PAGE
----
At the start of the spring semester, a nationwide survey of 1,200 college students cited their own mental health challenges as the greatest cause of stress.
The survey was conducted by TimelyMD, a leading virtual health and wellbeing provider in higher education. A record 500,000 students used the platform during the last semester.
“The survey results and our own data make clear that the majority of college students are experiencing mental health issues of one kind or another,” said Bob Booth, MD, chief care officer at TimelyMD in a written statement.
Four out of five (80 percent) students declared a mental health crisis on campus. Other key findings include 71 percent of students experiencing mental health issues such as stress, anxiety and/or depression, and 78 percent reporting the same or high levels of severity as this time last year.
In addition, respondents named the following top five stressors: their own mental health (50 percent); personal finances (39 percent); academics (37 percent); mass shootings (35 percent); and inflation/rising prices (35 percent).
Additional stressors include: physical health (30 percent), COVID-19 (29 percent), political instability (22 percent), being away from friends/family (22 percent) and social inequity (15 percent).
Other findings indicated that 70 percent of students believe their college or university provides sufficient mental health resources with half of those students having used either teletherapy services or a mental health app.
Three out of four (75 percent) of the students who used teletherapy or a virtual app for support said those services helped their mental health.
Of TimelyMD, Booth said, “We provide high-quality, immediate access to care – in five minutes or less for on-demand services – so students feel empowered to tap into whatever resources they need to feel seen, supported, and successful in school and in life.”
The survey results demonstrate higher disparities among student groups .For example, 93 percent of transgender students, 91 percent of non-binary students, and 83 percent of Native Hawaiian/Other Pacific Islander Native students report experiencing mental health issues, compared to 71 percent in other populations.
Also, American Indian (84 percent), transgender (79 percent), non-binary (73 percent) and LGBTQIA+ (68 percent) students said they are experiencing higher levels of emotional distress, stress and/or anxiety in the last year because of a lack of basic needs.
That compares to 59 percent of students overall reporting those issues.
According to Seli Fakorzi, MC, director of mental health operations at TimelyMD, “Some good news is that we are seeing a positive trend of Gen Z students talking more openly about their mental health. Additionally, more students are open to seeking support, though how they choose to do that varies,” she said.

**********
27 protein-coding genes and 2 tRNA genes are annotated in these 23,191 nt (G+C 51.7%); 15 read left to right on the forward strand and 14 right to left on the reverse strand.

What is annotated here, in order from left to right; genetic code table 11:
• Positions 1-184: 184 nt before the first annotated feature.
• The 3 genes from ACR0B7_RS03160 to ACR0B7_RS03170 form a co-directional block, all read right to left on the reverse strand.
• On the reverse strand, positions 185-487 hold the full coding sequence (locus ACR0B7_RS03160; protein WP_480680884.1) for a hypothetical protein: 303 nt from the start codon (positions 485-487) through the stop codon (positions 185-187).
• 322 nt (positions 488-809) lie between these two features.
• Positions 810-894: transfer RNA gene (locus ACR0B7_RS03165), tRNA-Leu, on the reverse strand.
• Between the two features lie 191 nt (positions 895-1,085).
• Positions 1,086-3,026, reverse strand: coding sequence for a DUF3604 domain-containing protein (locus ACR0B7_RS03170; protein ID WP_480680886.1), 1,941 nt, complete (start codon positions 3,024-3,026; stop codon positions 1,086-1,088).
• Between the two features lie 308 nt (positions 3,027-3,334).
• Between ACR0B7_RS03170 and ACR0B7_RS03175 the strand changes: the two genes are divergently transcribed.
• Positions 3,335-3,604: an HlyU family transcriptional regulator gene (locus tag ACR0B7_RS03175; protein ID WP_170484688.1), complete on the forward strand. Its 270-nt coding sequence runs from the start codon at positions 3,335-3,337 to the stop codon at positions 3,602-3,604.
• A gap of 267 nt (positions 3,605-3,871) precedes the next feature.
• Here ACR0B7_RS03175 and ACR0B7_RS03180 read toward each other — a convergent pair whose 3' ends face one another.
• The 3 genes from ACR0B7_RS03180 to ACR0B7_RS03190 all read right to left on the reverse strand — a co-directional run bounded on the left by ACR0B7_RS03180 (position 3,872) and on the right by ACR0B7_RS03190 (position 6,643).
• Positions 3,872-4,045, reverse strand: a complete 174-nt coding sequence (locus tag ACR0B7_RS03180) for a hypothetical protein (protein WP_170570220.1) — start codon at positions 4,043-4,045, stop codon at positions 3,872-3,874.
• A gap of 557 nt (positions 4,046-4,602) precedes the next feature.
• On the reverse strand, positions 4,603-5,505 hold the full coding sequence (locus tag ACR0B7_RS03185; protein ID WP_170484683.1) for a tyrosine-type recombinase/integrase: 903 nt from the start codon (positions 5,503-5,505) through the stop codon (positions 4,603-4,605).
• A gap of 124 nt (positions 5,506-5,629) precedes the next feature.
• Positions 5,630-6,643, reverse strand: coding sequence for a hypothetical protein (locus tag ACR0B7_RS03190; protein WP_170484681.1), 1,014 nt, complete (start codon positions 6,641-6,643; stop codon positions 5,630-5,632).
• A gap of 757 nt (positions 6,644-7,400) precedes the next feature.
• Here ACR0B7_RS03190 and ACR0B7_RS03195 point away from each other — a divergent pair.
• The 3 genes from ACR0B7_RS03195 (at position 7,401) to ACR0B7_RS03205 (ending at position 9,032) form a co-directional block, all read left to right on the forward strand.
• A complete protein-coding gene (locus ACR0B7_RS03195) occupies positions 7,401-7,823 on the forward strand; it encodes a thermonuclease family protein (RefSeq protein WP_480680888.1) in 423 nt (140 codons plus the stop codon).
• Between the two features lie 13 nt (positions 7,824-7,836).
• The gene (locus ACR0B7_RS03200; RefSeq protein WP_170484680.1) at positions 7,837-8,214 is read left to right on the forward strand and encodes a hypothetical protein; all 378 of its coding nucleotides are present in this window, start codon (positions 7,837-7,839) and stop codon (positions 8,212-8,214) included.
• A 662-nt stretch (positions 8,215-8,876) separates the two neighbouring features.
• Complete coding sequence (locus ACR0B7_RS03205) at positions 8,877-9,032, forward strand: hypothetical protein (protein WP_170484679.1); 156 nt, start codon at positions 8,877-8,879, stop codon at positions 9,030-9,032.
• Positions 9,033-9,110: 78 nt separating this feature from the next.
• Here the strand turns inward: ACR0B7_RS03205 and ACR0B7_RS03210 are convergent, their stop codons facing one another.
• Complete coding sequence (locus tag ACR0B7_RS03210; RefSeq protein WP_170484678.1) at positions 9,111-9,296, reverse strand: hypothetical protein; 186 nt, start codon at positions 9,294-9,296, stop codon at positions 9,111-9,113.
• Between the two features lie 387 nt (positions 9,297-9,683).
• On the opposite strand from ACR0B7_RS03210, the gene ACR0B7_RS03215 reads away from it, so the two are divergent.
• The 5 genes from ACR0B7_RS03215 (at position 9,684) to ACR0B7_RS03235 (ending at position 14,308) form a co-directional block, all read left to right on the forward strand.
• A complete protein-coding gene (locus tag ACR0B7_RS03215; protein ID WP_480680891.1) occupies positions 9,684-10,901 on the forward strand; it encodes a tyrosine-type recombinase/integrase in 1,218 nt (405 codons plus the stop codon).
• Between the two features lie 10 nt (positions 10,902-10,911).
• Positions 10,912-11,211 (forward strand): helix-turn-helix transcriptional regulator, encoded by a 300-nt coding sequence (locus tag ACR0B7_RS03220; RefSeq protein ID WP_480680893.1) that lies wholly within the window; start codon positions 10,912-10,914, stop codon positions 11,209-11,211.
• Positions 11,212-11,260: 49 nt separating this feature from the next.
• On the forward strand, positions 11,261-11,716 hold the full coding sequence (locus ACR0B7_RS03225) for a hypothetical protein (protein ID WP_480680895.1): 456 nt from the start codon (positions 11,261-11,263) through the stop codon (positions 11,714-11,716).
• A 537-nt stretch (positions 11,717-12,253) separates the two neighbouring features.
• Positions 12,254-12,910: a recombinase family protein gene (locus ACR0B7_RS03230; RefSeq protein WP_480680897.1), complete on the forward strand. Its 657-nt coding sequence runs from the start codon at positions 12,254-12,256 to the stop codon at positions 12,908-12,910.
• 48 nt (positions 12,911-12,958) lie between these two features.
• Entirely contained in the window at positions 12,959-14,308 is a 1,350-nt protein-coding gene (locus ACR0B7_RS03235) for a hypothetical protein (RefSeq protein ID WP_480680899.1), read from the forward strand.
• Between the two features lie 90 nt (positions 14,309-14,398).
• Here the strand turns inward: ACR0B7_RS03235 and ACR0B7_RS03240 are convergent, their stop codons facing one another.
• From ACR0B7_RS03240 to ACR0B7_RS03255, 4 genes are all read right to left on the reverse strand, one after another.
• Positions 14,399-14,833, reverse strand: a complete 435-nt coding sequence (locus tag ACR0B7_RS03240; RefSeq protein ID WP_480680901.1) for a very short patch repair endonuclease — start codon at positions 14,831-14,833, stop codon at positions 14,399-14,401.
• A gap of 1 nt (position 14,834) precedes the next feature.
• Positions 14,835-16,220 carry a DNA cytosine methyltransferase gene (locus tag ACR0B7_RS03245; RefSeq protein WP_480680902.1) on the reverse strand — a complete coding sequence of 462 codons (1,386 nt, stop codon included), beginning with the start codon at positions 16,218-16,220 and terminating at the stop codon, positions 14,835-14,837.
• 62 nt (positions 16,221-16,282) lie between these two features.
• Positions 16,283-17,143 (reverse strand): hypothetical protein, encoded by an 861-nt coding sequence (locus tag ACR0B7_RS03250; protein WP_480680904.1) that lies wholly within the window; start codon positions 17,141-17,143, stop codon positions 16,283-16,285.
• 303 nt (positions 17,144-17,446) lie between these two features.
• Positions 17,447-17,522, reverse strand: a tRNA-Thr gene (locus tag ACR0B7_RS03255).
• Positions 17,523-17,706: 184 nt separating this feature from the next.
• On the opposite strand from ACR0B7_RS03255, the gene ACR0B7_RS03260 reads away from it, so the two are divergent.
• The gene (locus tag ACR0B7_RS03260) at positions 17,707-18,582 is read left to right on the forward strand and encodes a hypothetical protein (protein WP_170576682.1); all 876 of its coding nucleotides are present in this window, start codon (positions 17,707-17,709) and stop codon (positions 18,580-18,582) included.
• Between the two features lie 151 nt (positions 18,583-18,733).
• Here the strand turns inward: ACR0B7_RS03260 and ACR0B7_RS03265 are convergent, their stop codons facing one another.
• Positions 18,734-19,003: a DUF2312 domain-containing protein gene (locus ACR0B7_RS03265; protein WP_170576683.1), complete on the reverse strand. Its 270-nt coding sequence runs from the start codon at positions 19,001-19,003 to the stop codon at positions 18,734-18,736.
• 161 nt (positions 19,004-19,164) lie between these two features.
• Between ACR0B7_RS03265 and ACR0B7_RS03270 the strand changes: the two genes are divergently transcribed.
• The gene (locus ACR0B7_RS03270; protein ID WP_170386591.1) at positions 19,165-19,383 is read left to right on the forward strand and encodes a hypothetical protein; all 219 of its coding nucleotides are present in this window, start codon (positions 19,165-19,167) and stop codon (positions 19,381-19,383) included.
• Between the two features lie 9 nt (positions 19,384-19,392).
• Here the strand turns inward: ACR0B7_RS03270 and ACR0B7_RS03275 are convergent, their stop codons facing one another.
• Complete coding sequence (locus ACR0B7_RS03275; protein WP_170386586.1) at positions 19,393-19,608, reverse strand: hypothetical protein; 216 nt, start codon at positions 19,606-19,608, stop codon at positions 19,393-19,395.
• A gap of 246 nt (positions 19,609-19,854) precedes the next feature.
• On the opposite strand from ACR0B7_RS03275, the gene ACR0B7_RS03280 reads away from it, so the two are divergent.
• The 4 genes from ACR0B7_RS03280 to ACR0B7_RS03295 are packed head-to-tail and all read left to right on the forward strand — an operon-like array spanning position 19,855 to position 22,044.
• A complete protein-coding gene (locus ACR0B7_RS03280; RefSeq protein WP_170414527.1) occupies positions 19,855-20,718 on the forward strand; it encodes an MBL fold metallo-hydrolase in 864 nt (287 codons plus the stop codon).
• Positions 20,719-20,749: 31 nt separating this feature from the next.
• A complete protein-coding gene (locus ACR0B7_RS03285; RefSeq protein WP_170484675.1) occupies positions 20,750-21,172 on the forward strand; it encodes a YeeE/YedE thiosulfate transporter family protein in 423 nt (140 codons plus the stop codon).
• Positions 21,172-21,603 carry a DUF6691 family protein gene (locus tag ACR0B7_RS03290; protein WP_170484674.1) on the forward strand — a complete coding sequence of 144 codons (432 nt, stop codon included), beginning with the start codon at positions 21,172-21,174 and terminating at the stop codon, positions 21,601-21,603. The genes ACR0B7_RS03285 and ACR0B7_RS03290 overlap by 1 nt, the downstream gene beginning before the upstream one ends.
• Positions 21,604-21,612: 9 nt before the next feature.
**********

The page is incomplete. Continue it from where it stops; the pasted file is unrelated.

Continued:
Other results demonstrate that college students seek help from peers before professionals with 63 percent of students reporting this trend. Half of the students using the platform’s “peer community,” have not sought help with a provider.
According to the survey, family support appears strong. Eighty-four percent of respondents noted their families are in favor of them receiving professional mental health help while 66 percent of students said their families are aware of their mental health issues.
Despite more awareness and lessening stigma about mental health, 53 percent of students reportedly are still “on the fence,” about seeking professional help for their mental health problems.
Fakorzi said there are any number of reasons why students may be hesitant to seek professional support. “Some may feel overwhelmed about where to start, others may not feel their mental health issues warrant a professional’s help,” she said.
She added whatever the reason is for hesitation, it highlights the importance of having a range of resources available so that students have “immediate access, whenever and wherever they are.”
Broken down further, 44 percent of Hispanic/Latino and 44 percent of Middle Eastern students sought professional help last year. Students in other communities, however, have been more willing to take this step as follows: Transgender (79 percent), American Indian (70 percent), non-binary (64 percent) and LGBTQIA+ (61 percent) .
Because Gen Z is seeing never-before-seen levels of suicidal thoughts, the way healthcare is delivered to them must evolve, according to Fakorzi, noting many schools have turned to virtual health.
But providing health apps and access to providers over Zoom is not enough to “move the needle on their health and wellbeing,” she said.
The extension of in-person services through virtual health platforms as well as the adoption of a hybrid model of care are critical to fill in the gaps, Fakorzi added.
Forty percent of mental health visits occur after hours and on weekends, Fakorzi noted, further underscoring the need for 24/7 access.
TimelyCare serves more than 1.5 million students at 250 campuses, including 11 of the top 25 national universities and one in 10 community colleges